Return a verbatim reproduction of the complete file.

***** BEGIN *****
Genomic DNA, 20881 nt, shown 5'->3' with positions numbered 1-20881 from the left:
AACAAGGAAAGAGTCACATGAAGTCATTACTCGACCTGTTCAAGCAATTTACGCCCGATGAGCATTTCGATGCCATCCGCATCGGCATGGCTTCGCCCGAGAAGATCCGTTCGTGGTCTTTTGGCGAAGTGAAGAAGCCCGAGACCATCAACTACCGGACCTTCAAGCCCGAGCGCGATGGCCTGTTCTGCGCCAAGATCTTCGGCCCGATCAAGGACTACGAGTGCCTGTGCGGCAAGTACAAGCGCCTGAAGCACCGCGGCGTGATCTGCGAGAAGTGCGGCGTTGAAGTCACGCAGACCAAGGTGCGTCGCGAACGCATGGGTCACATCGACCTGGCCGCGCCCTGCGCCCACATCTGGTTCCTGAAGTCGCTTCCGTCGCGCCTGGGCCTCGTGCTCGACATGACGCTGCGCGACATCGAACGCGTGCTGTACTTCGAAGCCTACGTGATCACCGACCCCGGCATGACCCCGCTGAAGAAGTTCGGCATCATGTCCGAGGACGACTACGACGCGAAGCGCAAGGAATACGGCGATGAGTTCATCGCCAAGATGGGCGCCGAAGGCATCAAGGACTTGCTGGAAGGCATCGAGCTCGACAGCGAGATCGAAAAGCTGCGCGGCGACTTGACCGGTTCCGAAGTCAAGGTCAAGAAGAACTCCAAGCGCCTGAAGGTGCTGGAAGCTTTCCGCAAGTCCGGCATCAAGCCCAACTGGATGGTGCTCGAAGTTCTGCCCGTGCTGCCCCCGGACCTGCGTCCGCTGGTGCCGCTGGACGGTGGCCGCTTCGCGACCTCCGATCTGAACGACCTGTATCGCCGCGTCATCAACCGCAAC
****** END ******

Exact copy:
Genomic DNA, 20881 nt, shown 5'->3' with positions numbered 1-20881 from the left:
AACAAGGAAAGAGTCACATGAAGTCATTACTCGACCTGTTCAAGCAATTTACGCCCGATGAGCATTTCGATGCCATCCGCATCGGCATGGCTTCGCCCGAGAAGATCCGTTCGTGGTCTTTTGGCGAAGTGAAGAAGCCCGAGACCATCAACTACCGGACCTTCAAGCCCGAGCGCGATGGCCTGTTCTGCGCCAAGATCTTCGGCCCGATCAAGGACTACGAGTGCCTGTGCGGCAAGTACAAGCGCCTGAAGCACCGCGGCGTGATCTGCGAGAAGTGCGGCGTTGAAGTCACGCAGACCAAGGTGCGTCGCGAACGCATGGGTCACATCGACCTGGCCGCGCCCTGCGCCCACATCTGGTTCCTGAAGTCGCTTCCGTCGCGCCTGGGCCTCGTGCTCGACATGACGCTGCGCGACATCGAACGCGTGCTGTACTTCGAAGCCTACGTGATCACCGACCCCGGCATGACCCCGCTGAAGAAGTTCGGCATCATGTCCGAGGACGACTACGACGCGAAGCGCAAGGAATACGGCGATGAGTTCATCGCCAAGATGGGCGCCGAAGGCATCAAGGACTTGCTGGAAGGCATCGAGCTCGACAGCGAGATCGAAAAGCTGCGCGGCGACTTGACCGGTTCCGAAGTCAAGGTCAAGAAGAACTCCAAGCGCCTGAAGGTGCTGGAAGCTTTCCGCAAGTCCGGCATCAAGCCCAACTGGATGGTGCTCGAAGTTCTGCCCGTGCTGCCCCCGGACCTGCGTCCGCTGGTGCCGCTGGACGGTGGCCGCTTCGCGACCTCCGATCTGAACGACCTGTATCGCCGCGTCATCAACCGCAAC